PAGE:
ECOVIEWS: Pine snakes eat rodents, not pine cones
“Do pine snakes eat pine cones?” The answer is no. The name refers not to what they eat but to where most of them live, in sandhill, longleaf pine forests that once covered millions of acres of the Southeast. But someone who does not know that all snakes are carnivorous and none make a living eating plants might think that is why they are called “pine” snakes. People cannot be expected to know the biology of animals unfamiliar to them. And snakes, like other animals, can exhibit peculiar and unexpected behaviors. Efforts are underway to replace longleaf pine habitats in many areas, not just for the return of the pine trees themselves but also to recreate homes for the many other plants and animals that depend on them, including the iconic pine snake.
Pine snakes, the eastern counterpart of western bull and gopher snakes, are a touchstone of a thriving longleaf pine forest. They lay among the largest eggs of North American snakes. When the babies hatch, they are more than a foot in length, longer and heavier than many snake species reach as adults. Most adult pine snakes are 4 to 6 feet long, but some get over 7 feet. They are powerful constrictors, eating mostly small mammals. Rats, squirrels and even rabbits may be on the menu. Pine snakes have pointed noses that serve them in burrowing snout-first into sandy soil. They are one of America’s largest native snakes, but their biology is poorly understood.
Much of what is known about their ecology is the result of rigorous and remarkable field work conducted in the New Jersey pine barrens for more than 40 years by two people – Joanna Burger and Bob Zappalorti. They and their colleagues have discovered previously unknown behaviors of these extraordinary animals. For instance, their large size northern pine snakes lay their eggs underground after digging horizontal tunnels a foot underground and as much as 6 feet long. Other egg-laying females will enter the same burrow and use the same hollowed out chamber, creating a communal nest site. They also dig beneath the soil, sometimes as much as 6 feet deep, to hibernate. What pine snakes do in the southern part of their range remains unknown – an ecological mystery waiting to be solved by some young herpetologist.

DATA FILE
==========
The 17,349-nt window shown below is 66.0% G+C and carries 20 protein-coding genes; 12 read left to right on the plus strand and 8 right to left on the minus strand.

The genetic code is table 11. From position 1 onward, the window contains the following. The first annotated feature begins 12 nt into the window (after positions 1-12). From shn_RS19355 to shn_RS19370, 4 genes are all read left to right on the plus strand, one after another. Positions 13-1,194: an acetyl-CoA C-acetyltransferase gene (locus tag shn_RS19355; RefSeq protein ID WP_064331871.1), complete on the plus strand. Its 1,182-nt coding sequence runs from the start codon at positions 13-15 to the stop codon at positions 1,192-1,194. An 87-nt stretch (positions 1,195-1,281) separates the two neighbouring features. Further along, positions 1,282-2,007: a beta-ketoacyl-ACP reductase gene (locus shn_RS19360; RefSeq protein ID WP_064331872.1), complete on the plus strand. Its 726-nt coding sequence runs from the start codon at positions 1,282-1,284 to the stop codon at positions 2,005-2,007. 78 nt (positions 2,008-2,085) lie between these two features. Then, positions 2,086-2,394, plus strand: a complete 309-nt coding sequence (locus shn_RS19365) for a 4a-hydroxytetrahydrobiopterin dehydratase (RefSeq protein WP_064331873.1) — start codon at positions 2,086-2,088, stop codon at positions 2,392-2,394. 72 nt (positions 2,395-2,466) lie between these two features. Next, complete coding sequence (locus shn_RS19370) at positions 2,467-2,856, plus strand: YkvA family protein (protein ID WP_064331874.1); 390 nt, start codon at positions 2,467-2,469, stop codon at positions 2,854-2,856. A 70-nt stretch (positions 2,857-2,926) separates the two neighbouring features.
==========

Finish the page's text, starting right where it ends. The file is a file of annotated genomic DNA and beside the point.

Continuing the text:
Burger and Zappalorti have done a superb job of identifying the conservation threats pine snakes may encounter, a necessary first step in finding ways to help any wildlife species persist in its natural habitat. Simply staying alive in the face of relentless predators that prey on eggs or juveniles is the first hurdle and is part of the natural process. But like so many species of our native wildlife, the additional hazards of living in the modern world can be overwhelming because of human-caused problems. Habitat loss from unchecked development and improper forest management are cited as two problems. Another source of mortality faced by many snakes, especially large, slow-moving ones like pine snakes, is becoming roadkill. One completely unacceptable threat to pine snakes in the study areas where the research is conducted is poaching by collectors who sell snakes. Pine snakes face the same suite of survival risks wherever they occur.
Pine snakes are indicators of a healthy environment, and Burger and Zappalorti are consummate conservationists dedicated to protecting them. Pine snakes are seldom common anywhere these days, so finding one is a good sign that a population has persevered in an area. Perhaps the return of longleaf pine forests combined with more enlightened forest management in sandhill regions of the Southeast will mean the return of more pine snakes as well. With rigorously enforced regulations for habitat protection, pine snakes should do well – as long as they stick to eating rodents, not pine cones, and stop being killed on blacktop roads or illegally poached. Clearly, we humans can play a role in ensuring their continued existence.